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Old Yesterday, 03:16 AM
 
6,674 posts, read 3,925,541 times
Reputation: 659

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Quote:
Originally Posted by Matadora View Post
You and I don't share the same perspective. You can remain a supporter of evil souls and I will just laugh at your futile attempts to make excuses to support them. I am so thankful I don't share your perspective.

I can only hope you never serve on a jury case involving a human raping, torturing or killing an innocent human or other animal species that deserved no such treatment.

However I am certain most attorneys that are slimy and don't care who is violated unjustly would love to have you on the jury.

Your perspective fits the title of this thread perfectly.
That you equate my noting the lack of any objective basis for determining "Good", "Bad", "Right", "Wrong"...with being supportive of actions I know to be considered "evil"...shows that you do not get the point I am making.
Of course I do not sanction rape and torture. I go by "GldnRule", after all.
My point is (in line with the OP) that just because some people believe certain things that others don't, does not mean they have a "brain impairment".
For example: In some cultures and societies it is common, and celebrated, for men in their 50s to marry girls in their early teens. Other cultures and societies see that as such a terrible evil that they criminalize it at the highest level. Each culture thinks the other is wrong for believing what they do about it.
Both are steadfast in their opinion relative to what they believe about the matter. They may each determine that there is something wrong with the others brain..because they cannot understand how anyone could believe in the virtue of something that they see as so obviously "wrong" and "bad".
I gave the example of the military to illustrate this dilemma. Society teaches that killing is wrong...but slap the label "war" on it and even mass killing becomes not only acceptable, but a commendable thing to do. The military teaches an alternate view of "killing".
Is this indicative of something wrong with their brain? I would say not...just a differing view of the same behavior in some contexts.
The same with religious teachings. People that embrace some theology, and adopt a belief of what it teaches them, are not brain damaged...they just accept as valid what they are taught by those theological ideas. They even see the tenets of the theology as a objective moral standard. They believe it because that's what they have been taught how it is...not because they have something wrong with their brain.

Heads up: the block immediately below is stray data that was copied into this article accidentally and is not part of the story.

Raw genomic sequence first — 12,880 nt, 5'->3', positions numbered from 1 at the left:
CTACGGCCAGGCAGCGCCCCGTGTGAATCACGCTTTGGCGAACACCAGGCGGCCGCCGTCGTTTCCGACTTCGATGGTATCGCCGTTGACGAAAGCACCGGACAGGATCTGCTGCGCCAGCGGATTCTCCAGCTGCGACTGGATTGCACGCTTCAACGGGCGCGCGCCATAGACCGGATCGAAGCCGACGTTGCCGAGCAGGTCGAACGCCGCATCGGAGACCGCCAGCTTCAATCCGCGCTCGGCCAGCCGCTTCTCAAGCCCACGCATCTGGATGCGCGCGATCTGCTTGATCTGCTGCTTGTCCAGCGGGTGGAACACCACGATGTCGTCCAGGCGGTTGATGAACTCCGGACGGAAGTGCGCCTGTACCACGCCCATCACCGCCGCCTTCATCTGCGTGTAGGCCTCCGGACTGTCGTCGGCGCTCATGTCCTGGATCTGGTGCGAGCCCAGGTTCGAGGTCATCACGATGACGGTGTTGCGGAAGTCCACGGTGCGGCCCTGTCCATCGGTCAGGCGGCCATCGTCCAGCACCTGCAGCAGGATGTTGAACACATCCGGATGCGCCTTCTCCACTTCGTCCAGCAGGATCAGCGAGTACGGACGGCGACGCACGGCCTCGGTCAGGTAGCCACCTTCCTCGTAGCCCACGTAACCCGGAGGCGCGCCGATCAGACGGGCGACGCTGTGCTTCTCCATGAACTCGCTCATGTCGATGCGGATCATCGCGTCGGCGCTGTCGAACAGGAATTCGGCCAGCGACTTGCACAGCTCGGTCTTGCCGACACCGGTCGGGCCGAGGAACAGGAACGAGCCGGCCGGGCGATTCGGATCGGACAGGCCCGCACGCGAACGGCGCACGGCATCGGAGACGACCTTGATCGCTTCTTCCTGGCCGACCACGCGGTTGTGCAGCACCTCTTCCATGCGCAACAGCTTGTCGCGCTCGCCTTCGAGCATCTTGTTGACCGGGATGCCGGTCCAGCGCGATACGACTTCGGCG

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Old Yesterday, 04:31 AM
 
Location: Anderson, IN
4,102 posts, read 1,209,666 times
Reputation: 2517
Quote:
Originally Posted by TroutDude View Post
"A study published in the journal Neuropsychologia has shown that religious fundamentalism is, in part, the result of a functional impairment in a brain region known as the prefrontal cortex. The findings suggest that damage to particular areas of the prefrontal cortex indirectly promotes religious fundamentalism by diminishing cognitive flexibility and openness—a psychology term that describes a personality trait which involves dimensions like curiosity, creativity, and open-mindedness.

Religious beliefs can be thought of as socially transmitted mental representations that consist of supernatural events and entities assumed to be real. Religious beliefs differ from empirical beliefs, which are based on how the world appears to be and are updated as new evidence accumulates or when new theories with better predictive power emerge. On the other hand, religious beliefs are not usually updated in response to new evidence or scientific explanations, and are therefore strongly associated with conservatism. They are fixed and rigid, which helps promote predictability and coherence to the rules of society among individuals within the group. ...

...These findings are important because they suggest that impaired functioning in the prefrontal cortex—whether from brain trauma, a psychological disorder, a drug or alcohol addiction, or simply a particular genetic profile—can make an individual susceptible to religious fundamentalism. And perhaps in other cases, extreme religious indoctrination harms the development or proper functioning of the prefrontal regions in a way that hinders cognitive flexibility and openness."

(Bolding mine.)

This explains quite a bit. I may have to temper my scorn with a little more pity. Many fundies can't help it.


Link to full article.

You say we're crazy like it's a bad thing!


*rides off on her unicycle while playing "Oh Canada" on her kazoo*


https://www.youtube.com/watch?v=Ob4hpWkDkq8
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Old Yesterday, 04:39 AM
 
Location: Anderson, IN
4,102 posts, read 1,209,666 times
Reputation: 2517
Quote:
Originally Posted by thelogo View Post
Science is good, specially for practical reasons. I was referring to this study, which is supposed to be scientific. That is complete garbage.

Couldn't you gathered that much from my comment? And you call yourself a writer? You need to spend some time learning to read.



You didn't have to disparage his writing to disagree with what he was saying. Unless your intention was to be a jerk, in which case, by all means continue.



Trout is an amazing writer. But since you have never read his book, you wouldn't know that.

Last edited by geekigurl; Yesterday at 05:02 AM..